Only weeks since the Panama Canal expansion was completed and ships again started passing through the legendary waterway. Before the historic reopening, 100 neo-Panamax vessels had reservations for commercial transit through the locks, which are wider than the old ones, 180 feet vs. 110 feet, and are deeper, too, at 60 feet vs. 42 feet.
The ability to move supersize ships through the Panama Canal has given rise to concerns about which U.S. ports will be able to handle the massive vessels. As the Panama Canal can greatly reduce the cost of shipping cargo from Asia to the U.S. west coast and then onto the eastern U.S., many east coast ports are preparing to accept neo-Panamax ships. Cargo arriving on the west coast can cost over $2000 to rail move to the east coast. The cost is closer to $600 (with fewer chances for port delays that frequent the west coast) when a ship docks at an east coast port and moves by truck to the destination.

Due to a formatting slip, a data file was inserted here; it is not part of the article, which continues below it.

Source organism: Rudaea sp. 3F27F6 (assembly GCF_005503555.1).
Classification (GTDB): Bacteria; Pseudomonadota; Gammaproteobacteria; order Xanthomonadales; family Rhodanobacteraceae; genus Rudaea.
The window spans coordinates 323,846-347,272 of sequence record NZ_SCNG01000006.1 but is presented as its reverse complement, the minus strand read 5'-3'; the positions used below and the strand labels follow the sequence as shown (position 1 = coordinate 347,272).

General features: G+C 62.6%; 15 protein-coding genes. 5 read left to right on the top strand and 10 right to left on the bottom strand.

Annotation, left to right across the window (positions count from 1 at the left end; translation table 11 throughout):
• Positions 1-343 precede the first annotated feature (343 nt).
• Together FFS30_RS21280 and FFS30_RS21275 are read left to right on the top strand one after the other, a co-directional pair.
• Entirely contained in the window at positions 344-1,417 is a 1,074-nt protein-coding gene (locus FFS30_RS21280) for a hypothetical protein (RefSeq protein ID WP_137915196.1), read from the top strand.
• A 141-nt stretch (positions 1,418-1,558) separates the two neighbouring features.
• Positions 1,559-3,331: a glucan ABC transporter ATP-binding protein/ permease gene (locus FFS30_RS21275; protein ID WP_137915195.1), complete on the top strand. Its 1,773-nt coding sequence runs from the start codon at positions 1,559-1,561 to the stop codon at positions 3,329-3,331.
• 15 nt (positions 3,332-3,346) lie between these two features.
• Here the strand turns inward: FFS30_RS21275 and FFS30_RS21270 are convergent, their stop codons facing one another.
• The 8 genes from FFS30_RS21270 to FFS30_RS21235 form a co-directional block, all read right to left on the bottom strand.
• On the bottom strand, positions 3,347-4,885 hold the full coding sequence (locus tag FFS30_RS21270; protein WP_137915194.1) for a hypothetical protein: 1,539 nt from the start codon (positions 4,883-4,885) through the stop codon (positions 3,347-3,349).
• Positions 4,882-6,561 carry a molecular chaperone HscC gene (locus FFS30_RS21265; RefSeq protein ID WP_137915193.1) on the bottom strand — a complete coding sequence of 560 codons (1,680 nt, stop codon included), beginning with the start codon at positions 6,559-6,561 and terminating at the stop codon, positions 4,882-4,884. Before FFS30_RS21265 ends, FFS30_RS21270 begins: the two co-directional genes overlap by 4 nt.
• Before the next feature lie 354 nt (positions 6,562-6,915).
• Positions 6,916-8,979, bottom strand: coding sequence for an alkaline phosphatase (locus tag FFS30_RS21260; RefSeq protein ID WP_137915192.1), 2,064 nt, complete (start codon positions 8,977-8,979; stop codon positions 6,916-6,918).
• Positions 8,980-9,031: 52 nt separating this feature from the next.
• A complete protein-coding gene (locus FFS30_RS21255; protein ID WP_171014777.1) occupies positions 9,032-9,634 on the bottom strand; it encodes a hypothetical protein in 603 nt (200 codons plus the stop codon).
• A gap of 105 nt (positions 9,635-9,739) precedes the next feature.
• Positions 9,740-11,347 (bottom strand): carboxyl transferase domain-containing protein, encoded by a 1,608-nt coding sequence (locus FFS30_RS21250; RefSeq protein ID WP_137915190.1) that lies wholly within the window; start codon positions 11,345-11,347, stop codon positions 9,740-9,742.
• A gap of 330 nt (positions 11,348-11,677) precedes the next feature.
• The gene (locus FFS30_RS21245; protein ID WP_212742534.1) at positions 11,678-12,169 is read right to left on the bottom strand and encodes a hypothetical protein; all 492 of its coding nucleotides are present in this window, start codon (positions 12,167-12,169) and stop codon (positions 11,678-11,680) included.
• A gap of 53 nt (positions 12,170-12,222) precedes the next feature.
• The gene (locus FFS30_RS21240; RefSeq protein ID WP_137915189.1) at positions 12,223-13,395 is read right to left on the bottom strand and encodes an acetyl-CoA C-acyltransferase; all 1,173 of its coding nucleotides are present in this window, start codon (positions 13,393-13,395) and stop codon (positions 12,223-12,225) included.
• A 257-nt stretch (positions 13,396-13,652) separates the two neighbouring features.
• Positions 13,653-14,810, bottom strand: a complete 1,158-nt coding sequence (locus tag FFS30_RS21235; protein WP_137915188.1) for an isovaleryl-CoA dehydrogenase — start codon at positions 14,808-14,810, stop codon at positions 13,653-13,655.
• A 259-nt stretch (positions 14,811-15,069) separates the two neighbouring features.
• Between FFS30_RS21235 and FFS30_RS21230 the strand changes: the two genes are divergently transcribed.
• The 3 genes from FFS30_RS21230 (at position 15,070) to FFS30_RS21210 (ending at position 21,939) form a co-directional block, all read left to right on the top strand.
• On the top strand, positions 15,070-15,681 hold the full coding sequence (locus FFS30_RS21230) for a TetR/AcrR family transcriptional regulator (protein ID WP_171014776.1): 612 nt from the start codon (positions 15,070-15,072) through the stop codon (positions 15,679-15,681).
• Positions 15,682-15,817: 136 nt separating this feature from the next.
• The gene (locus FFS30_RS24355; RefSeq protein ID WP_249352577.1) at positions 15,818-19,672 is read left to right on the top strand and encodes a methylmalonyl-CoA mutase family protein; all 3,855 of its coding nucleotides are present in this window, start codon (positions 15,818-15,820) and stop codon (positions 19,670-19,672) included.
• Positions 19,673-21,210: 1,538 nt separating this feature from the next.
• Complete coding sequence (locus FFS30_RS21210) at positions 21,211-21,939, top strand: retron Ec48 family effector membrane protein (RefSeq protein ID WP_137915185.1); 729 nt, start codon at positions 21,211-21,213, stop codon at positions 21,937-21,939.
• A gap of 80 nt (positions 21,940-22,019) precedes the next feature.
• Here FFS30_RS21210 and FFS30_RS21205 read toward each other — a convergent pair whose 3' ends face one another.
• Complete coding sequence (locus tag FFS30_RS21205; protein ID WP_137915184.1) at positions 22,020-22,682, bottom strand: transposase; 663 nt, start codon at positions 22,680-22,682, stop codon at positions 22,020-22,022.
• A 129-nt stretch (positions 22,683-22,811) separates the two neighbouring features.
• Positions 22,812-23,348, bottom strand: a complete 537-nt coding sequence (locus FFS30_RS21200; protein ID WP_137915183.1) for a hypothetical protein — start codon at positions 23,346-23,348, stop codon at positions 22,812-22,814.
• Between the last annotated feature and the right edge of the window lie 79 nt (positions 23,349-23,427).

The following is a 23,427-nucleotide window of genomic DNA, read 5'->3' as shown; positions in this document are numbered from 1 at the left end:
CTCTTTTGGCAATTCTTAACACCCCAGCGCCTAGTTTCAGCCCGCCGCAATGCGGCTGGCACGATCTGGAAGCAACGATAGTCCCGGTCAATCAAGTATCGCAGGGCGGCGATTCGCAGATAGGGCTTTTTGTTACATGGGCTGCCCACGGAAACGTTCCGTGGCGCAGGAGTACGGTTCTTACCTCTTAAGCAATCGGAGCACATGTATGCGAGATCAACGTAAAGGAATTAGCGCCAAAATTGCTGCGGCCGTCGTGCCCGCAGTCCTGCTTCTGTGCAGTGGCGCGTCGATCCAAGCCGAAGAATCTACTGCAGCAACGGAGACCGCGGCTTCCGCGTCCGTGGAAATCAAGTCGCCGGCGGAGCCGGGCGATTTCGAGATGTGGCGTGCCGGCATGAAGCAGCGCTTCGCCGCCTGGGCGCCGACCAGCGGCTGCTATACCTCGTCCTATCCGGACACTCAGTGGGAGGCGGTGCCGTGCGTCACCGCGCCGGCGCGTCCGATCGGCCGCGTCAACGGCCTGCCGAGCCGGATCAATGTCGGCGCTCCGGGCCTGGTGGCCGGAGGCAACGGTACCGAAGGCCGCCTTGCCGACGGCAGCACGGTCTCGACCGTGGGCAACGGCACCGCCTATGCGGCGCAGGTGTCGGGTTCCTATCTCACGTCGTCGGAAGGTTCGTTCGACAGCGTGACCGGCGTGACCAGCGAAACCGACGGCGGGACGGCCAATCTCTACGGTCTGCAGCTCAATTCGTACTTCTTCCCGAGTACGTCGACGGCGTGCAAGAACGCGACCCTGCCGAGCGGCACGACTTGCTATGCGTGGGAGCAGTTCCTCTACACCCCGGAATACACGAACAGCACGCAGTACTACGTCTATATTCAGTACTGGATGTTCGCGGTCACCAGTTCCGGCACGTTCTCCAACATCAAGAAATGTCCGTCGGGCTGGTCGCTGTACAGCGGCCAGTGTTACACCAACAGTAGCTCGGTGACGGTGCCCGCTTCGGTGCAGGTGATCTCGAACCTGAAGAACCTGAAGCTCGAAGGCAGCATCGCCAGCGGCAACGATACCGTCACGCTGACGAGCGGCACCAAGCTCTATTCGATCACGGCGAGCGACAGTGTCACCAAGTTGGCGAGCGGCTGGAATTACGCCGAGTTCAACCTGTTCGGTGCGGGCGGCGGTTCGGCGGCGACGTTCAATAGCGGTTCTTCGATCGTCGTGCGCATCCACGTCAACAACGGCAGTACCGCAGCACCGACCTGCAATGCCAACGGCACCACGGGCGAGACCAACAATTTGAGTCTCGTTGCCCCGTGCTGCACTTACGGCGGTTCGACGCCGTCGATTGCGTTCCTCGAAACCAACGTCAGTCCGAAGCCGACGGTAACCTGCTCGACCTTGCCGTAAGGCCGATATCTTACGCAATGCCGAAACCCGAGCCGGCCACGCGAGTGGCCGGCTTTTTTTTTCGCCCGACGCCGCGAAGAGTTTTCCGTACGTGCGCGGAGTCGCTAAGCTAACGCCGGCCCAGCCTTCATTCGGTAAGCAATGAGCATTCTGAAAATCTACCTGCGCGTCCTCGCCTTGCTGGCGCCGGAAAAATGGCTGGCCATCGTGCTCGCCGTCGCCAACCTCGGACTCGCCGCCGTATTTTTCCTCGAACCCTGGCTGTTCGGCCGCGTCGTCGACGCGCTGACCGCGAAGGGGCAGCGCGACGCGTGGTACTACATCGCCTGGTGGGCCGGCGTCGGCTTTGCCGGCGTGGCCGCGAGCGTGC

The MOL Benefactor, which passed through the expanded Panama Canal on July 1st, called the Port of Norfolk on July 11th, arriving from the Port of New York. With a capacity of 10,000 TEUs, the Benefactor is the first neo-Panamax to traverse the canal and the largest ship ever to call the Port of Virginia at 1,105’ long and 158’ wide.
Norfolk Mayor Kenny Alexander says, “Our port is one of the preferred ports because of the ability to get goods to the marketplace faster as well as to ship from our ports to other global markets,” Alexander said. “[This is] a testament to the trade and business climate here in Virginia and our port, and we look forward to more of those ships coming to the Port of Virginia.”